Non-allergic rhinitisis inflammation of the inside of the nose that is n't caused by an allergy.

Rhinitis caused by an allergen, such as pollen,is a separate condition known as Rhinitis, allergic .

Symptoms of non-allergic rhinitis can include:

  • a blocked nose
  • a runny nosethis may be throughthe nostrils or down the back of the nose ( catarrh )
  • sneezing although this is generally less severe than in allergic rhinitis
  • mild irritation or discomfort in and around your nose
  • reduced sense of smell

In rare cases, non-allergic rhinitis can also cause a crust to develop inside the nose, which may:

  • produce a foul-smelling odour
  • cause bleeding if you try to remove it

When to see your GP

You should see your GP if you have symptoms of non-allergic rhinitis and the condition is affecting your quality of life.

Non-allergic rhinitis can be difficult to diagnose, as thereisno test to confirm the condition. Your GP will first ask about your symptoms and medical history.

They may then carry out a blood test to check if you have an allergy , or they may refer you to a hospital clinic for more specific tests for allergies, including a "skin prick test".

If the test results suggest you don't have an allergy, you may be diagnosed with non-allergic rhinitis.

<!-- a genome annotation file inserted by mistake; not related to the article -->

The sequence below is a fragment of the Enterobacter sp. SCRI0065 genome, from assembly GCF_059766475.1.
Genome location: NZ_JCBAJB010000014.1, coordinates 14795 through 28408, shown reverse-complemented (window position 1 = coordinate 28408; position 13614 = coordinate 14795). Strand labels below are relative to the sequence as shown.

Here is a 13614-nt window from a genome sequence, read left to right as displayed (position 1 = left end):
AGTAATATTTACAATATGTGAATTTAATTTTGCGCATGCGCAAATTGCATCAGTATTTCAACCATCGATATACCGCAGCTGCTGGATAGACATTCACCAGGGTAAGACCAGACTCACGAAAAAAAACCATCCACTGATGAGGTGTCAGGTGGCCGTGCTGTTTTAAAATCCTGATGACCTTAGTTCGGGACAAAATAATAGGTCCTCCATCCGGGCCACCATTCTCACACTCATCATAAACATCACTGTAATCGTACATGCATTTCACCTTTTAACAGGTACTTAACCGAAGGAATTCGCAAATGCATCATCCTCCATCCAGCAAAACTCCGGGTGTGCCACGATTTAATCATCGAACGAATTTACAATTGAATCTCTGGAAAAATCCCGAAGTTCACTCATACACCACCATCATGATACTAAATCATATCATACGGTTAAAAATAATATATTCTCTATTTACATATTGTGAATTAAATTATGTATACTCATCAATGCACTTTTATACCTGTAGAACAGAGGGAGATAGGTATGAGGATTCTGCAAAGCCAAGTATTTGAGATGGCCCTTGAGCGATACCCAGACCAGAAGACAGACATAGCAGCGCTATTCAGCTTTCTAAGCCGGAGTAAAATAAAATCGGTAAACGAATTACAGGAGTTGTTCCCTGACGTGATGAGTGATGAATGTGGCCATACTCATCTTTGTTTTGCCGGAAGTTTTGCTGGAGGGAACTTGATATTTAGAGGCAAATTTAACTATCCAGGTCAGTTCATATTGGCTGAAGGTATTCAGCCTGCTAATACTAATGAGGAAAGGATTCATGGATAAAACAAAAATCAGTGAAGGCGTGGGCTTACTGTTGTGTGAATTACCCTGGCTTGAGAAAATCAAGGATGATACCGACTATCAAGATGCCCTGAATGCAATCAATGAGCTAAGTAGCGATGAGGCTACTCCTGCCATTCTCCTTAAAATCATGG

External factors include:

  • viral infections, such as a cold these attack the lining of the nose and throat
  • environmental factorssuch as extreme temperatures, humidity or exposure to noxious fumes, such as smoke

Internal factors include:

  • hormone imbalancessuch as those that occurduringpregnancy or puberty
  • hormone replacement therapy (HRT) or hormonal contraception

The best treatment option depends on how severe the condition is and what's causing it.

In some cases, avoiding certain triggers and undertaking self care measures, like rinsing your nasal passages, may relieve your symptoms. Thiscan be done using either a homemade solution or a solution made with sachets of ingredients bought from a pharmacy.

In other cases, medication may be needed, such as a nasal spray containing corticosteroids . These will help to relieve the congestion, but usually need to be used over a number of weeks to befully effective.

Before taking any medication for non-allergic rhinitis, always check the leaflet that comes withit, as these treatmentsaren't suitable for everyone. If you're at all uncertain whether you should be using one of these medications, check with your GP or pharmacist.

These include:

  • nasal polyps abnormal, but non-cancerous (benign)sacs of fluid that grow inside the nasal passages and sinuses
  • sinusitis an infection caused by nasal inflammation and swelling that prevents mucus draining from the sinuses
  • middle ear infections infection of part of the ear located directly behind the eardrum

These problems can often be treated with medication, although surgery is sometimes needed in severe or long-term cases.


Content supplied by the NHS Website

Medically Reviewed by a doctor on 4 Jan 2017